Man-made islands, plush hotels, booming construction scene… and billions of debt.
Just a month ago, we’ve posted the trouble over Dubai’s very ambitious project The World
. Just this week, the state announced that it is asking for a six-month reprieve on paying its bills. This caused panic in world markets the day after. The New York Times writes, “The terse statement came in the middle of negotiations between creditors and Dubai World, the corporate arm of Dubai, which has led many of its most ambitious real estate projects, but is now struggling under the burden of $59 billion in liabilities.
“For the banks that financed the debt-fueled ascent of Dubai — analysts’ estimates put its total debt at about $80 billion — the move by Dubai to obtain a standstill highlights a truth that many in the region had been trying to make clear to bankers. It is that Abu Dhabi, the oil-rich governing emirate of the United Arab Emirates, will not unconditionally bail out its more profligate neighbor. Instead, a genuine restructuring of Dubai’s debt, with pain being shared equally between Dubai and its bankers, needs to take place.”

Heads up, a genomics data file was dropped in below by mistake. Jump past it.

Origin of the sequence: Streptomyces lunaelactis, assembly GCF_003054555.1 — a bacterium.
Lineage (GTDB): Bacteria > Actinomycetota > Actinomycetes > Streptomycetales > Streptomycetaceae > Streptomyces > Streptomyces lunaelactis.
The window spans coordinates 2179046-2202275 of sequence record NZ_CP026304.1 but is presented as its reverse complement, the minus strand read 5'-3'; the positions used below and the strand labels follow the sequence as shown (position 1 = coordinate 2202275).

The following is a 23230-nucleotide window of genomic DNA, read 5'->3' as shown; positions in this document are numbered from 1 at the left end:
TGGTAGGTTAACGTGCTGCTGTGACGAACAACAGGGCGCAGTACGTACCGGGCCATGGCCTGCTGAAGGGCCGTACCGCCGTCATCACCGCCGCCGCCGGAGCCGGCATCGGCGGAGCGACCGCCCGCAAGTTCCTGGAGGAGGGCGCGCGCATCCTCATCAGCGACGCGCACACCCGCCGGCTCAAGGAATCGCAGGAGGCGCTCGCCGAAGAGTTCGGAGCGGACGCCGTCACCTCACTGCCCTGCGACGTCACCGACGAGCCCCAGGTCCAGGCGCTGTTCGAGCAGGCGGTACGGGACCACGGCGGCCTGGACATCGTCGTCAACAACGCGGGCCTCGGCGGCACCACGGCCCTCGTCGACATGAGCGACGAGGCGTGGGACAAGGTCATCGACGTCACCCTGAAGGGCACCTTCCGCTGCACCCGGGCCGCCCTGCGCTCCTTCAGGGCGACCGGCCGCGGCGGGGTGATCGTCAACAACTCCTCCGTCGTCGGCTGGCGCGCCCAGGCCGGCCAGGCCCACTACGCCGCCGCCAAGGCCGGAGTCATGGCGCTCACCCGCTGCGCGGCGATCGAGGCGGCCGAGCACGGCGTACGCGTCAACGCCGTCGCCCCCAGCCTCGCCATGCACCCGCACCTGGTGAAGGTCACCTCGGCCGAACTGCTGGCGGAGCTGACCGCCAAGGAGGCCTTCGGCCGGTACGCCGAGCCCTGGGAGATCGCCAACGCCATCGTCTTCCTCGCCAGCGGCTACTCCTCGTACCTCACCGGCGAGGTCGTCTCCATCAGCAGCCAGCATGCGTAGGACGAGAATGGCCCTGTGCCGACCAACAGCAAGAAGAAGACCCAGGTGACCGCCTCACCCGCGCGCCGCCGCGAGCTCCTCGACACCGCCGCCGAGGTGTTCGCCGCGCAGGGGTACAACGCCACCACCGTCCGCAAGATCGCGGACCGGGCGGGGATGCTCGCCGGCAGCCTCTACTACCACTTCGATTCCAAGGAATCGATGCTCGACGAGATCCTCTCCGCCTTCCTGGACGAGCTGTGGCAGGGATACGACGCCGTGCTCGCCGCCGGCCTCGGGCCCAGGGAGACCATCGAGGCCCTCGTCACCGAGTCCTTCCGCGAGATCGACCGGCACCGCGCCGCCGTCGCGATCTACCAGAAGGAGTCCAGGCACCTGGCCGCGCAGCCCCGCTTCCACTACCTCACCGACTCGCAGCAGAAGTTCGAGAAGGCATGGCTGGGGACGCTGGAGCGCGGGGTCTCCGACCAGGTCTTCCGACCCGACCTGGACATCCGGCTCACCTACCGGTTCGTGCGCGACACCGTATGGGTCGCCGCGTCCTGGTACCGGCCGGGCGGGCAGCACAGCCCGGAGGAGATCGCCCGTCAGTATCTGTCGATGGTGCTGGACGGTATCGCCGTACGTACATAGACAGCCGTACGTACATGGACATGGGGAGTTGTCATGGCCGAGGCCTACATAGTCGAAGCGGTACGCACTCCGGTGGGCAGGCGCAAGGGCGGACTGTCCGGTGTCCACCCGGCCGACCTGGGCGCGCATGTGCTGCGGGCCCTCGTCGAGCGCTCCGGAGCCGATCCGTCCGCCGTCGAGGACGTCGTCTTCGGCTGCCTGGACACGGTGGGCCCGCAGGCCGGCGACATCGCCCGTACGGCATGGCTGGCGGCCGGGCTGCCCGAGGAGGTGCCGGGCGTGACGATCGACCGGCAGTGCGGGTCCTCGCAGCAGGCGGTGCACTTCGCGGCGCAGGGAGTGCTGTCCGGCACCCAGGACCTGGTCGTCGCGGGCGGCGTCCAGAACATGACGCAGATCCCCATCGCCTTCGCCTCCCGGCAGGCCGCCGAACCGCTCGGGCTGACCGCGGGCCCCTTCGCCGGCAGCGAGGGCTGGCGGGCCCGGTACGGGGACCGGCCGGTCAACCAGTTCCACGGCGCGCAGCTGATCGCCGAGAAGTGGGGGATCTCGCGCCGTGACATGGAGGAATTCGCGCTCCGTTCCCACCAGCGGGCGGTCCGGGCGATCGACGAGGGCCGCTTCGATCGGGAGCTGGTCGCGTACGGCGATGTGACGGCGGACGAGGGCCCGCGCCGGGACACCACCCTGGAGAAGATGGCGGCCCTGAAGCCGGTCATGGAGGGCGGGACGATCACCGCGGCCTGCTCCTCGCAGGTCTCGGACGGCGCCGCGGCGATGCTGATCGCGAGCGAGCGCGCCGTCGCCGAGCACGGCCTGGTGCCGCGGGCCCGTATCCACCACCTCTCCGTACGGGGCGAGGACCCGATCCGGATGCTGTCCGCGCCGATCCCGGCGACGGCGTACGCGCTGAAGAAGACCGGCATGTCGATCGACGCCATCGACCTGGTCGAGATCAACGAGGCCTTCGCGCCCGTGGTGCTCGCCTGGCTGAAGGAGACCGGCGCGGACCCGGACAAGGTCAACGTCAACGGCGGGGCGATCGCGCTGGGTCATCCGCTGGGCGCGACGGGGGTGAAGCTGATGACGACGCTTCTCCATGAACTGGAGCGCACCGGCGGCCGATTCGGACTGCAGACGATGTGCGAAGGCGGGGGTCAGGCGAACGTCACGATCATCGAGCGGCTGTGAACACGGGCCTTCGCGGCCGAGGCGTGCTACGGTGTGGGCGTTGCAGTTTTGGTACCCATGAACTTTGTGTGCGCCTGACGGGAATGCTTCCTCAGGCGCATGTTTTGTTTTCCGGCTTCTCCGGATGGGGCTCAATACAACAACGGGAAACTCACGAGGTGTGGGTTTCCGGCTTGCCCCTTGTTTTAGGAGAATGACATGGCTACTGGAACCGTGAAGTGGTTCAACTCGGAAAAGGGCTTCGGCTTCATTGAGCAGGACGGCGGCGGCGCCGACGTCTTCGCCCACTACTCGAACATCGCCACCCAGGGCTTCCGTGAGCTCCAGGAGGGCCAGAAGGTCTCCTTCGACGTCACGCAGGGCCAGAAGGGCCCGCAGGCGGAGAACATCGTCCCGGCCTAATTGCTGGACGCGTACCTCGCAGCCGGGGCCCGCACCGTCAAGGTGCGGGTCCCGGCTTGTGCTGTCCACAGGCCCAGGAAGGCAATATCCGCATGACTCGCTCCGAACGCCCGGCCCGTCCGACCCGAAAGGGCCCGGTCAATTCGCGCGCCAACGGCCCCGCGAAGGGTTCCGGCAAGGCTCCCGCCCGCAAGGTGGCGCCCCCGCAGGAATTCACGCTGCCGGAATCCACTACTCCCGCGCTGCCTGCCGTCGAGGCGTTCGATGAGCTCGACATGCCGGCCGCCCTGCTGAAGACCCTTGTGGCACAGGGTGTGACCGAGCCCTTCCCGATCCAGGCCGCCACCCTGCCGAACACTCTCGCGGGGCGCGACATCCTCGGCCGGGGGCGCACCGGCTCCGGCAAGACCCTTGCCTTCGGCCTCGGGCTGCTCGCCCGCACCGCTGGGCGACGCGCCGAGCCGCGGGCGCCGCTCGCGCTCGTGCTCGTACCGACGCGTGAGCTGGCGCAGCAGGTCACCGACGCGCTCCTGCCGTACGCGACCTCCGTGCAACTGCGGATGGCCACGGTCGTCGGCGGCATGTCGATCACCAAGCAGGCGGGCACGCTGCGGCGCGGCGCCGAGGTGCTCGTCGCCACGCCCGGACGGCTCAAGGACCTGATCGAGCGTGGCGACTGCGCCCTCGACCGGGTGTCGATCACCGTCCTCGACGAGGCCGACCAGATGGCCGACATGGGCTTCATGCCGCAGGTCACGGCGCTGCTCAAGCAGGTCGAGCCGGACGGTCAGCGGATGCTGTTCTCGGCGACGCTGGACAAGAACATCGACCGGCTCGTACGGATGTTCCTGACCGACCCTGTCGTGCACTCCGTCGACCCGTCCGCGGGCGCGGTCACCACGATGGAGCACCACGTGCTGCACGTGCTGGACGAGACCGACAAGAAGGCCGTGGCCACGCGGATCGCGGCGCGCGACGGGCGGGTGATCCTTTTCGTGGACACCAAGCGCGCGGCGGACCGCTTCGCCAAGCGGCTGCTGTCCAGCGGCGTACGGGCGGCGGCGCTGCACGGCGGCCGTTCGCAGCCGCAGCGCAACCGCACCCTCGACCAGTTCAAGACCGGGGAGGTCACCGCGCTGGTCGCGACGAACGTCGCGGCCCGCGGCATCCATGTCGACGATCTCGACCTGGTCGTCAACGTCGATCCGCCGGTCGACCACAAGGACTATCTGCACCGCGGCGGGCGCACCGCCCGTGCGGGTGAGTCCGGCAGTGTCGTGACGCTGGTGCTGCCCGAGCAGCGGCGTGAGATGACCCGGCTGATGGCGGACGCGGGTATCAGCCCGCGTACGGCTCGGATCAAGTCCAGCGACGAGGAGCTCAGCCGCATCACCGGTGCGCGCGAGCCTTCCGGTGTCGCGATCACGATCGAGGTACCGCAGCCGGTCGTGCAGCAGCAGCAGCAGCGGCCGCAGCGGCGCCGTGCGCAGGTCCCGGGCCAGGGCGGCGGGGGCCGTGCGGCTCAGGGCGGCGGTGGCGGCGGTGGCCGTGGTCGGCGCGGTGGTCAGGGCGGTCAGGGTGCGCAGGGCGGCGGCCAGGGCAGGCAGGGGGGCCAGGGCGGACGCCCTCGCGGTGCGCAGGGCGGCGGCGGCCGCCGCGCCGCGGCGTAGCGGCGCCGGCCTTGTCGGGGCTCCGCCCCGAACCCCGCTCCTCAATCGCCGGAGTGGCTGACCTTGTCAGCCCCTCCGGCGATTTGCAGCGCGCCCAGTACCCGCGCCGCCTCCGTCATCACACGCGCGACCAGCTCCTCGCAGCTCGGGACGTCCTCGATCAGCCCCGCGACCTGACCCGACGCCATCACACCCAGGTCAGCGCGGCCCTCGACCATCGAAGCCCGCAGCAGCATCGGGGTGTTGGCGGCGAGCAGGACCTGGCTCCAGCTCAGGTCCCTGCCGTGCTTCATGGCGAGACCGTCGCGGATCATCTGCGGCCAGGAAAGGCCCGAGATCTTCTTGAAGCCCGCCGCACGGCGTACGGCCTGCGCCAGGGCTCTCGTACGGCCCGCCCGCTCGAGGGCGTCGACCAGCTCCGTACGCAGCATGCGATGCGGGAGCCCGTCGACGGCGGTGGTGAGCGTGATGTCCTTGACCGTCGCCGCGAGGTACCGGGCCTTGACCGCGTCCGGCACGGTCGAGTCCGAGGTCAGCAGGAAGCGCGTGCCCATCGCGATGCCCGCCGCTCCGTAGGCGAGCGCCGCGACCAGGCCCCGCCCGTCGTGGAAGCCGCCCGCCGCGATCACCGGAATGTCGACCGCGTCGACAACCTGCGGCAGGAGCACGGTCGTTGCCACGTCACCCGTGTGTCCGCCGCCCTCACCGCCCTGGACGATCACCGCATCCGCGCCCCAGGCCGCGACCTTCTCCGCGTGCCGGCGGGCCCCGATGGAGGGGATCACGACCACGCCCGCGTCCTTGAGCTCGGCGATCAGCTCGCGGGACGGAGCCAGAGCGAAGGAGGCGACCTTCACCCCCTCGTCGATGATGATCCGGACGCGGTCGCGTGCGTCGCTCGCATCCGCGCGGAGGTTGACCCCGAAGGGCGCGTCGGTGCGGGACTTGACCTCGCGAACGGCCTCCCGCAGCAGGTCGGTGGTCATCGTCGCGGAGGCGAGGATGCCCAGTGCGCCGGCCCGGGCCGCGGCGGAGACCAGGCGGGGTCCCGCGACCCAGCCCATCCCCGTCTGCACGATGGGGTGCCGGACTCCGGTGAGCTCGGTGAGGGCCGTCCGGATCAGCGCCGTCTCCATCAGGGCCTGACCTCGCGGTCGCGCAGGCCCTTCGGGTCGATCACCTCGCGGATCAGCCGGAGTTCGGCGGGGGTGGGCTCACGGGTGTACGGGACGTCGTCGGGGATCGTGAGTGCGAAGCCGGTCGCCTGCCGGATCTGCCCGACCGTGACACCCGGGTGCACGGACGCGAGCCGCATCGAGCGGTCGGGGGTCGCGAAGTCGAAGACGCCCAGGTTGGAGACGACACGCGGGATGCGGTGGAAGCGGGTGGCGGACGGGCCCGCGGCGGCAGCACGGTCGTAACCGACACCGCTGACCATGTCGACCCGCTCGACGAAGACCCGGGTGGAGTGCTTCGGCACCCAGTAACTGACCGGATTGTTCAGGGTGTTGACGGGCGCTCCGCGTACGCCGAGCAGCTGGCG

But Dubai loyalists are clarifying the issue that only the state-owned conglomerate Dubai World is rocked by debt problems and not the entire country. Some are arguing that since only its wealth fund is funded by Dubai, it can’t generally speak about the condition of the other states. In fact, Abu Dhabi is reportedly going to bail-out Dubai by an unknown sum as of this writing. In our opinion, the announcement was a heavy influence in the entire financial health of the state even if it concerns Dubai World only.
What’s startling about Dubai is that it was on a race to prove to the world that it can build a real estate industry that caters only to the affluent jet setters, it can break any world records for the highest, largest, widest, etc., and it can ignore any repercussion that a global financial downturn has in place. It turns out however that it has its limits just like this country.